Puerto Ricans lose the right to bar Jehovah’s Witnesses from their gated communities

FEARFUL of falling victim to rising crime, growing numbers of Puerto Ricans are moving into gated premises, a trend facilitated by the Controlled Access Laws (CAL) which were enacted to make it easier for residents to keep out undesirables.

This in turn had the effect of throwing a spanner into the works of Jehovah’s Witnesses, who found themselves being barred  from direct access to those they wished to target.


So they turned to the law for help, and eventually found it it the form of District Court judge, Gustavo Gelpí, who – according to this report– astonishingly ordered neighborhoods who maintain un-manned gates to provide beepers, keys or any other mode of access to the Jehovah’s Witnesses.

The decision, according to this report, is the latest chapter of a legal battle that has spanned several years by the Watchtower Bible Society (as plaintiffs) and the Commonwealth of Puerto Rico, several municipalities and neighborhoods (as defendants).

The case begins when the Watchtower Bible & Tract Society of New York, Inc. asserted that it was their religious duty to share the Bible’s message publicly and to proselytise from door to door. But when Puerto Rico enacted CAL JWs  found themselves unable to do door to door visits.

More often than not, residents would (and still don’t) not let them in, and neighborhood guards  or flatly deny them access. In the case of un-manned gates, residents simply refuse to “buzz them in”.

Following many attempts by Watchtower to reach an agreement with municipalities and neighborhoods for access, they filed a declaratory action & injunction at the Puerto Rico Federal District Court.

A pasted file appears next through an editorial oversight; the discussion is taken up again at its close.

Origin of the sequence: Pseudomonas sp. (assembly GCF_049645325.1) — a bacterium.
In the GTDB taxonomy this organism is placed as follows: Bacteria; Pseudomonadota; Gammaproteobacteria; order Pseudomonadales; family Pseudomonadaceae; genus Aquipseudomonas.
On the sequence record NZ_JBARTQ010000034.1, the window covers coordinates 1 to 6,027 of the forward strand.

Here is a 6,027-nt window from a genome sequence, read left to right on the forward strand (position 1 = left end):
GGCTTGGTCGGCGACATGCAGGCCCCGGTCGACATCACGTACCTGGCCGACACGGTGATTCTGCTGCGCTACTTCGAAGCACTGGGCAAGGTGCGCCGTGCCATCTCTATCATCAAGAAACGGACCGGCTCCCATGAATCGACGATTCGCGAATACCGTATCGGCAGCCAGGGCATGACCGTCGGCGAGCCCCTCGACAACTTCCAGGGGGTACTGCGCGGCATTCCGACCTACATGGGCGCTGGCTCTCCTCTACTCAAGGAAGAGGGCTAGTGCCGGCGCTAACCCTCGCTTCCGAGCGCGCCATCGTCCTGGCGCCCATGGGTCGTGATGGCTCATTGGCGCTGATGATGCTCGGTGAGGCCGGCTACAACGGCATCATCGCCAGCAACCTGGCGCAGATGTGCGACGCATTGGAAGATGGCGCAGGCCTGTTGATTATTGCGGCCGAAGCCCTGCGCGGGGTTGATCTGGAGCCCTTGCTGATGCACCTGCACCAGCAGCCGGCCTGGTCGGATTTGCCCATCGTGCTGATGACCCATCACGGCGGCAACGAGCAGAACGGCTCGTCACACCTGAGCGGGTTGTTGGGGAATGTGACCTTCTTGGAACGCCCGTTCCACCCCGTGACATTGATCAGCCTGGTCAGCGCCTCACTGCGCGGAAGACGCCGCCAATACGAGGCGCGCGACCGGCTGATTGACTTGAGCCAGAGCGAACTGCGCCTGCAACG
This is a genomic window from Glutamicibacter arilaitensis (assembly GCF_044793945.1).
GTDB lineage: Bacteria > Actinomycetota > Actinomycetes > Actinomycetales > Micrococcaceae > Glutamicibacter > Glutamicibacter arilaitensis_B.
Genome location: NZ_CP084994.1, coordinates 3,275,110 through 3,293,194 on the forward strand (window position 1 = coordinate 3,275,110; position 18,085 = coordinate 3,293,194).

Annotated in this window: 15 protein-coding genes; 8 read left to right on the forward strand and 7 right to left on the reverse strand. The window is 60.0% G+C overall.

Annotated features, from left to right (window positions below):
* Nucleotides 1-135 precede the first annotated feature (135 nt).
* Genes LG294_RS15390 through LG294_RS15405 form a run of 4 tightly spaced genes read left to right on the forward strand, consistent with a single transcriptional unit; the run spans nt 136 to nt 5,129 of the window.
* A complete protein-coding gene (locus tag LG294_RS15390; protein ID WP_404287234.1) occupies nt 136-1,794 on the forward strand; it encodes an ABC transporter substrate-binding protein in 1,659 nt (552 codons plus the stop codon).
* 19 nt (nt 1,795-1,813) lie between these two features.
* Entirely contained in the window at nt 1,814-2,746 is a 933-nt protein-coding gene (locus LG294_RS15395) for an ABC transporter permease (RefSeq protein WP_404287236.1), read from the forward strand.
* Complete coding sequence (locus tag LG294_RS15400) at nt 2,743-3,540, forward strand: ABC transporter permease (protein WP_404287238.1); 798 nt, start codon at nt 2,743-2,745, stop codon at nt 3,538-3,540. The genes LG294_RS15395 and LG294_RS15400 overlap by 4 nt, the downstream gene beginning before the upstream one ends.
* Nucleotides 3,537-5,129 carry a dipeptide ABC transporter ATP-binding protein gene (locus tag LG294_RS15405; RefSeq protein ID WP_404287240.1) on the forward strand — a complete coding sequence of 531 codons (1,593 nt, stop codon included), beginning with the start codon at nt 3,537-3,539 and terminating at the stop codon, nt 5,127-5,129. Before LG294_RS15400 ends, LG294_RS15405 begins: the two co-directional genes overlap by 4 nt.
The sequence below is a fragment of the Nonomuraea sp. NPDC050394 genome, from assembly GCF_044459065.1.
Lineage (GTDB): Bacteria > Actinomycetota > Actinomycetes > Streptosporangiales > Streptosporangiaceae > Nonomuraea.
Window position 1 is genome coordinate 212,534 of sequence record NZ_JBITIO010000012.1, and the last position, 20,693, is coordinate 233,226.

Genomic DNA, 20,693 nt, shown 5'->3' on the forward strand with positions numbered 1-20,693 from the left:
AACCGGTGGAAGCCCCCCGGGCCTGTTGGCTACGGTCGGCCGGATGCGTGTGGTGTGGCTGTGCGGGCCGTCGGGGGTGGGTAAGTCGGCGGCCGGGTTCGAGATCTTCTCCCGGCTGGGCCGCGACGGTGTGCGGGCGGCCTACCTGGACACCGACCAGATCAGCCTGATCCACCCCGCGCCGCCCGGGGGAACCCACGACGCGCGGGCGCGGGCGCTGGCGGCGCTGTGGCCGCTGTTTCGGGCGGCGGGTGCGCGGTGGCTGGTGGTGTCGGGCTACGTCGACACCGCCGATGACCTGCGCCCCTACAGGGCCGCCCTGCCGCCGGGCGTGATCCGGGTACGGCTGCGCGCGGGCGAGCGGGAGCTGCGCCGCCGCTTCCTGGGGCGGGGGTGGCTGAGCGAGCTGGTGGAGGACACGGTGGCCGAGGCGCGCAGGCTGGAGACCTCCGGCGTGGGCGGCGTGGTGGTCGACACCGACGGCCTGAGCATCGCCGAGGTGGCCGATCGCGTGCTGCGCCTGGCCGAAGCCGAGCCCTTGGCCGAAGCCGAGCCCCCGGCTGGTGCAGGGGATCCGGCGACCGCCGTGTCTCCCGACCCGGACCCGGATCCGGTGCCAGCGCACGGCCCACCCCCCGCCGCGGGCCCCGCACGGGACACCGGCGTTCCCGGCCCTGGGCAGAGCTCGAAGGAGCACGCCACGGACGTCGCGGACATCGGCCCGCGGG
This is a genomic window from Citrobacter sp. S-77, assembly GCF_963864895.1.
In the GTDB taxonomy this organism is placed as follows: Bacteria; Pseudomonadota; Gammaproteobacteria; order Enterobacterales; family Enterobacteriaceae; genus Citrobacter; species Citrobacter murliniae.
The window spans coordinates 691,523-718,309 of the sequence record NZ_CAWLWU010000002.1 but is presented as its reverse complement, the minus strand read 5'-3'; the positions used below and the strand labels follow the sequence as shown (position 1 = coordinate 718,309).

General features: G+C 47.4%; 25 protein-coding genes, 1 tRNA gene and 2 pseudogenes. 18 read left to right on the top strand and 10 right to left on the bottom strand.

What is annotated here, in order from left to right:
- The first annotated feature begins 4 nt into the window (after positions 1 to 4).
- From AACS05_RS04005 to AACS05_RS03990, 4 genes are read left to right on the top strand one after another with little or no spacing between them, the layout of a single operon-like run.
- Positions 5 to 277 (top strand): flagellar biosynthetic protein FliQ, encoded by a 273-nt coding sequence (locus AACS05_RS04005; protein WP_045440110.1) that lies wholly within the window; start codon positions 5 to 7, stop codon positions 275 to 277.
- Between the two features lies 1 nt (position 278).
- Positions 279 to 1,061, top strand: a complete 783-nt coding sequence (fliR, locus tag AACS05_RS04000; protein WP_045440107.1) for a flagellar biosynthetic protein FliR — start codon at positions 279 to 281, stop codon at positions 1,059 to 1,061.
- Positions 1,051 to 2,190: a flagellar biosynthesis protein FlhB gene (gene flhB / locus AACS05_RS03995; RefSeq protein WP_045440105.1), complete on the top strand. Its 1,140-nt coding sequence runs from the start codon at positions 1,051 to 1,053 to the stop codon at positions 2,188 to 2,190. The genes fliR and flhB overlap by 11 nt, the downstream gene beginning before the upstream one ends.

After several procedural steps and filings, Judge Pieras threw out the Watchtower’s case. The JWs then appealed and the case was remanded back to the District Court.

Gelpí’s decision has, unsurprisingly, not gone down well with many residents who live in gated communities. The ruling, in effect, said that blocking access impairs the JWs’ First Amendment rights under the Federal Constitution, and that people living in a gated community cannot legally keep these pests out.

Although the decision is limited to Jehovah’s Witnesses, other advocacy groups could soon file similar legal challenges, further eroding the self-imposed barriers many Puerto Ricans enjoy and cherish.

Note: It was reported here that in England in 2006 a woman who had a humorous sign outside her cottage for more than 30 years was been told by police to take it down because it was deemed a “hate crime”  – despite local Jehovah’s Witnesses saying it didn’t cause offence

The sign – saying “Our dogs are fed on Jehovah’s Witnesses” –  was put up after members of the crazy cult repeatedly pestered the occupants – even once on Christmas day.


Hat Tip: Trevor Blake